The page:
RESHARE:+Johnny Graterol Guevara
lives in Venezuela, and his account is one that I haven't seen or read in all the news on Chavez's death. It's something to think about.
I hope for the best for the Venezuelan people in the future.
Reshared text:The Hugo Chávez I knew
This has been a strange week for me. I have received condolences from some of my contacts (both in Skype and Whatsapp) about a person I didn't like, nor care too much about. I have discussed with persons from abroad about my country and our recent history, and I have been lectured about my everyday reality, or what some abroad suppose is my reality. I have been judged, called names by people that doesn't even know me, and my nationality have been put into question. And all this, while I have witnessed the birth and growing of another romantic (yet, unrealistic) legend: The one of Hugo Chávez.
The first time I ever heard of Hugo Chávez was back in 1992, during the Coup d'etat he attempted in February. That night, once defeated by forces loyal to the government of Carlos Andrés Pérez, he was forced to address the nation and his rebels, to make a call for surrender. He was nervous, it was obvious, but nevertheless made a defiant statement: Compañeros, lamentablemente por ahora, los objetivos que nos planteamos no se han cumplido
(Comrades, unfortunately for now, the goals we set ourselves were not achieved)
Chávez was in every topic of conversation back then, even for us youngsters (I was 16 at the time). As a joke, and since we were in our senior year, we asked our counselor in High School to name our promotion promoción Hugo Chávez Frias
(in Venezuela is or was a custom to name the promotions in High Schools and Universities after a person, and not by the year of graduation, as it is another countries). She was horrified by our request, and as the year-named graduation were being introduced that year in that Highschool, she just said: The promotion will be named '1992 promotion', and that's it
. We never discussed the issue anymore, although being the typical teenage rebels we were back then in that school, we thought our request was kind of cool. And the reaction of our counselor? Even better.
Little did we know.
The years went by, and Chávez was more and more mentioned, as events related to him become more and more news-worthy (so to speak): The campaign for his release, his presidential pardon, from president Rafael Caldera, his nomination to the 1998 election, etc. As he was poised to become the real contender against traditional parties of the old status quo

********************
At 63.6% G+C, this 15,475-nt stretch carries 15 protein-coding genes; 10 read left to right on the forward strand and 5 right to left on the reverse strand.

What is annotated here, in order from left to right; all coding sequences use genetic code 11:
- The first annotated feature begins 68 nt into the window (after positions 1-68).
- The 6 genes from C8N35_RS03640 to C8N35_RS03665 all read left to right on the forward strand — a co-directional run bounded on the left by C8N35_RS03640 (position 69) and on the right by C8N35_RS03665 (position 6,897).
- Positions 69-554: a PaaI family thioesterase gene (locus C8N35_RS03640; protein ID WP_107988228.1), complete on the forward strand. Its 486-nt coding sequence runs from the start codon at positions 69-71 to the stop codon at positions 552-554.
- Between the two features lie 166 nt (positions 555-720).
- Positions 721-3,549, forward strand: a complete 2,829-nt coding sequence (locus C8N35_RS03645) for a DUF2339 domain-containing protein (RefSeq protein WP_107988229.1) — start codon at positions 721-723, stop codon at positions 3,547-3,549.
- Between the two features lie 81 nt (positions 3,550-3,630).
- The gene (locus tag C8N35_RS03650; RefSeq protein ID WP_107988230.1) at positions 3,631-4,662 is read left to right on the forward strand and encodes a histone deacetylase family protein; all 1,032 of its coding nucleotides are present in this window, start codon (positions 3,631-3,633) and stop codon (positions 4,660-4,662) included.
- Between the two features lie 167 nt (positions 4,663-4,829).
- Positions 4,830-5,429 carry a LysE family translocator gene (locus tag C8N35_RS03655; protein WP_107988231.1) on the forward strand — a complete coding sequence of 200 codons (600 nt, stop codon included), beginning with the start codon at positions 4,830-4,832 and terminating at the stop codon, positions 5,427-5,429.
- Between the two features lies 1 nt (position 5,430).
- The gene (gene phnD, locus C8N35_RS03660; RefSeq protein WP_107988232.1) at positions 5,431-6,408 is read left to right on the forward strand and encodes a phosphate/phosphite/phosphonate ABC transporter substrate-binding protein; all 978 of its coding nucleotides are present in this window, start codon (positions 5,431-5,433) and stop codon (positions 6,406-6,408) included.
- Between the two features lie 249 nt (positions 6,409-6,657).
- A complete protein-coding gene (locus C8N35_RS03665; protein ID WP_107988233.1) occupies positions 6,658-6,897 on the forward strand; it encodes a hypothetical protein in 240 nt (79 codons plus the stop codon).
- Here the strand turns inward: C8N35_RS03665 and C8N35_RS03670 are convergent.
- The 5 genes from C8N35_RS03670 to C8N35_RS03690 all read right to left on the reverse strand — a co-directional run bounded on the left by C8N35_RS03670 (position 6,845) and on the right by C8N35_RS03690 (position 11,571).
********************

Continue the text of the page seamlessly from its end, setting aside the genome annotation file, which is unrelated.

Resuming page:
(aged, and obsolete), many were prepared to give him the vote, in spite of the warnings of some historians and intellectual who viewed with distrust the nomination of this former conspirator.
Nevertheless, I was really disinterested with this election, or its candidates. I didn't like Chávez, or Salas Römer (the other candidate with real chance). So I was in the more than 30% (36.24, according to Carter Center data) of voters that didn't bother to show to cast their ballots. I just spent the whole day watching TV.
Then the results came in. Chavez was elected president (as everyone expected). Everyone went back to their lives, business as usual.
Except, everything changed from then on.
Changes, or course, were gradual. Drop by drop. The early Chávez, soft spoken, articulated, the one that declared in every interview that "he was willing to leave office like every previous president, in five years", dressed in conservative suits, disappeared little by little, to give place to Chávez the bully: The one dressed either in military fatigues, or red clothes and berets. The one that used curses, the one that called Venezuelans opposed to him escuálidos
(a pejorative term now in Venezuela to refer opposition Venezuelans, loosely translated as either scrawny, or filthy), vende patrias
(people without country), pitiyanquis
(yankee lovers). The one that didn't take no for an answer, because he was surrounded by a court of yes men. The one that went on for hours and hours on national TV, issuing threats and insults to adversaries, journalists and voters alike.